ABSTRACT: Cystic lesions of the pancreas are detected more frequently due to the improvement of imaging technologies. Their prevalence increases with age. In 95 % of cases, the spectrum of cystic neoplasia includes intraductal papillary mucinous neoplasia (IPMN), mucinous cystic neoplasia (MCN), serous cystic neoplasia, and solid pseudopapillary neoplasia (SPN). Diagnostic procedures aim to distinguish between neoplastic cystic and non-neoplastic cystic lesions as well as serous and mucinous lesions because of their different malignant potential. In most cases,cystic lesions are detected incidentally by computed tomography and magnetic resonance imaging (MRI) performed for other reasons. In our opinion, MRI/magnetic resonance cholangiopancreatography (MRCP) and endoscopic ultrasound (EUS) are complementary diagnostic procedures. In doubtful cases, cyst fluid analysis might be performed. The most frequent lesions are IPMNs. MRI/MRCP allows the detection of the number of cystic lesions, the relation to the main pancreatic duct, and the size of the lesion. EUS is superior to evaluate mural nodules. The relation to the main pancreatic duct can more easily appreciated with secretin MRI, MCN, SPN as well as main-duct type IPMN and BD-IPMN with "high-risk stigmata" for malignancy should be resected. Asymptomatic BD-IPMN without mural nodules, no main duct involvement, and a size less than 30 mm can be followed with a watchful waiting strategy.

11 Review The role of insulin and IGF system in pancreatic cancer. 2013

Trajkovic-Arsic, Marija / Kalideris, Evdokia / Siveke, Jens T. ·II Medizinische Klinik, Klinikum rechts der Isar, Technische Universität München, Ismaningerstr 22, 81675 Munich, Germany. trajkovicmarija1@gmail.com ·J Mol Endocrinol · Pubmed #23493758.

ABSTRACT: The importance of the IGF system in carcinogenesis has been established for many solid cancers. It is well known that individuals with higher circulating levels of the IGF1 ligand present an increased risk of cancer. However, therapies with monoclonal antibodies targeting the IGF1 receptor (IGF1R) have been largely unsuccessful. One of the potential reasons for this failure is the existence of the highly homologous insulin receptor (IR), which appears to be at least equally efficient as the IGF1R in the transition of mitogenic signals to the nucleus and promotion of cell growth. Furthermore, IGF1 and insulin receptors can form hybrid receptors sensitive to stimulation of all three ligands of the system: insulin, IGF1, and IGF2. Although the connection between insulin, diabetes, and cancer has been established for years now, clear evidence that demonstrate the redundancy of insulin and insulin receptors and insulin-like growth factors and their receptors in cancer is missing. In this review, we focus on the contribution of insulin and IGFs to carcinogenesis in the insulin-producing organ, the pancreas. We give a short summary on the complexity of insulin and the IGF system in the pancreas and their potential roles in pancreatic cancer, especially pancreatic ductal adenocarcinoma. Finally, we discuss drug-targeting options of this system and the rationale of simultaneous targeting of both the insulin and the IGF systems.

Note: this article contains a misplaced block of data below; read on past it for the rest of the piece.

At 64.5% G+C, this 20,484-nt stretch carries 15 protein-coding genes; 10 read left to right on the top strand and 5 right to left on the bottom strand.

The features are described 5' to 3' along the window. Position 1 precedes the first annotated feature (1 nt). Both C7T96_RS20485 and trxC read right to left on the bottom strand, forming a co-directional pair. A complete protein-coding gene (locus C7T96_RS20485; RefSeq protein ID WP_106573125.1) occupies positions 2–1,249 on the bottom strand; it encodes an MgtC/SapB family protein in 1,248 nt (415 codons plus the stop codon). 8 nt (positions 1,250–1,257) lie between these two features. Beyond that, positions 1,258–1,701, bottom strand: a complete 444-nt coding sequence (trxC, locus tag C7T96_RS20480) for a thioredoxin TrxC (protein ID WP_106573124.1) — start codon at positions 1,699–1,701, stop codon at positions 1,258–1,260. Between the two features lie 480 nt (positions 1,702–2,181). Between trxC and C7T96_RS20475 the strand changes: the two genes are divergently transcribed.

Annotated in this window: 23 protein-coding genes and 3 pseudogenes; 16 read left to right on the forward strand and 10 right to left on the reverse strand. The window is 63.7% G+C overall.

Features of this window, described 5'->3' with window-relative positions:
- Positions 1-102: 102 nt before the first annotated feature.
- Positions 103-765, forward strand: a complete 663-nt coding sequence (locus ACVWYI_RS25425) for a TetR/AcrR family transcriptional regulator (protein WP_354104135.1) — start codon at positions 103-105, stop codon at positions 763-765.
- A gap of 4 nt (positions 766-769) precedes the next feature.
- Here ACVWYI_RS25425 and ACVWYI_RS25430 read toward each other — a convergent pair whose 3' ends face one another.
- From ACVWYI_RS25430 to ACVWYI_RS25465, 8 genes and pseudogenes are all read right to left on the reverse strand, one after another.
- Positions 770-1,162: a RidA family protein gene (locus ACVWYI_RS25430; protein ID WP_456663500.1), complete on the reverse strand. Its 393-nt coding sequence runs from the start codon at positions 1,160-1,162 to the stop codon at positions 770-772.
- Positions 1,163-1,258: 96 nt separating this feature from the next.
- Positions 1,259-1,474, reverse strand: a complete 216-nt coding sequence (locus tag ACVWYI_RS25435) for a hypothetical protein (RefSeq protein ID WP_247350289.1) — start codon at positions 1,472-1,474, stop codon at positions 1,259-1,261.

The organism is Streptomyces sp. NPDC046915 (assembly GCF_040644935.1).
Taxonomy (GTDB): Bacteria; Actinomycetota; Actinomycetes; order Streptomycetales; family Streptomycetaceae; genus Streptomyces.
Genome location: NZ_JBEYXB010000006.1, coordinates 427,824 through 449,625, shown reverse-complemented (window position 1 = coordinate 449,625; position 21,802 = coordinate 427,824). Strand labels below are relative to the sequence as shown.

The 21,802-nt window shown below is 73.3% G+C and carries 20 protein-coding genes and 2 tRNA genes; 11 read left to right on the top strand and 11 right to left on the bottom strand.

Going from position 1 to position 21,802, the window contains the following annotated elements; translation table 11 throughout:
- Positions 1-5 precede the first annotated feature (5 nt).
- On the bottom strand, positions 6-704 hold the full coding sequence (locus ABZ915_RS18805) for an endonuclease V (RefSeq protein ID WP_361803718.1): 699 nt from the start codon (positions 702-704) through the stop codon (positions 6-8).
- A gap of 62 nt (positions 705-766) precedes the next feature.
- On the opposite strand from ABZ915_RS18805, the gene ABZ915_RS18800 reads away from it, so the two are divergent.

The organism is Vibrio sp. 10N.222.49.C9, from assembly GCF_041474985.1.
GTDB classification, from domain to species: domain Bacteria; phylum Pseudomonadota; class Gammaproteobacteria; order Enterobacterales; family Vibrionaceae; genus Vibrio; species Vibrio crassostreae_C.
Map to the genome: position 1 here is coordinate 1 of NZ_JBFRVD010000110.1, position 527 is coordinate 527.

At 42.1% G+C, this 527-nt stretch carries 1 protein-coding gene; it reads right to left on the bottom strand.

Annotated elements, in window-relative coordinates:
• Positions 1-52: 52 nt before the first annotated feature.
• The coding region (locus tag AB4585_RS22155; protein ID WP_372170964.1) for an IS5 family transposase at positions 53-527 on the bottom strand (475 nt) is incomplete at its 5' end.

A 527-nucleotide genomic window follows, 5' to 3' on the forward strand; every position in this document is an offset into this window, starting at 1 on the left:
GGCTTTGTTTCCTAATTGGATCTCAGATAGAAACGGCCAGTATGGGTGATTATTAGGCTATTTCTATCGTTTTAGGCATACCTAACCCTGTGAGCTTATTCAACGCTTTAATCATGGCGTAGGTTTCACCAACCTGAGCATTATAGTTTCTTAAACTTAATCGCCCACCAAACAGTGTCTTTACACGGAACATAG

12 Review Genetically engineered mouse models of pancreatic cancer: unravelling tumour biology and progressing translational oncology. 2012

Mazur, Pawel K / Siveke, Jens T. ·II. Medizinische Klinik und Poliklinik, Klinikum rechts der Isar, Technische Universität München, Ismaningerstr. 22, München 81675, Germany. ·Gut · Pubmed #21873467.

ABSTRACT: Pancreatic ductal adenocarcinoma (PDAC) remains a devastating disease despite tremendous scientific efforts. Numerous trials have failed to improve the outcome on this deadliest of all major cancers. Potential causes include a still insufficient understanding of key features of this cancer and imperfect preclinical models for identification of active agents and mechanisms of therapeutic responses and resistance. Modern genetically engineered mouse models of PDAC faithfully recapitulate the genetic and biological evolution of human PDAC, thereby providing a potentially powerful tool for addressing tumour biological issues as well as strategies for early detection and assessment of responses to therapeutic interventions. Here, the authors will discuss opportunities and challenges in the application of genetically engineered mouse models for translational approaches in pancreatic cancer and provide a non-exhaustive list of examples with already existing or future clinical relevance.

13 Clinical Trial Survival with nal-IRI (liposomal irinotecan) plus 5-fluorouracil and leucovorin versus 5-fluorouracil and leucovorin in per-protocol and non-per-protocol populations of NAPOLI-1: Expanded analysis of a global phase 3 trial. 2018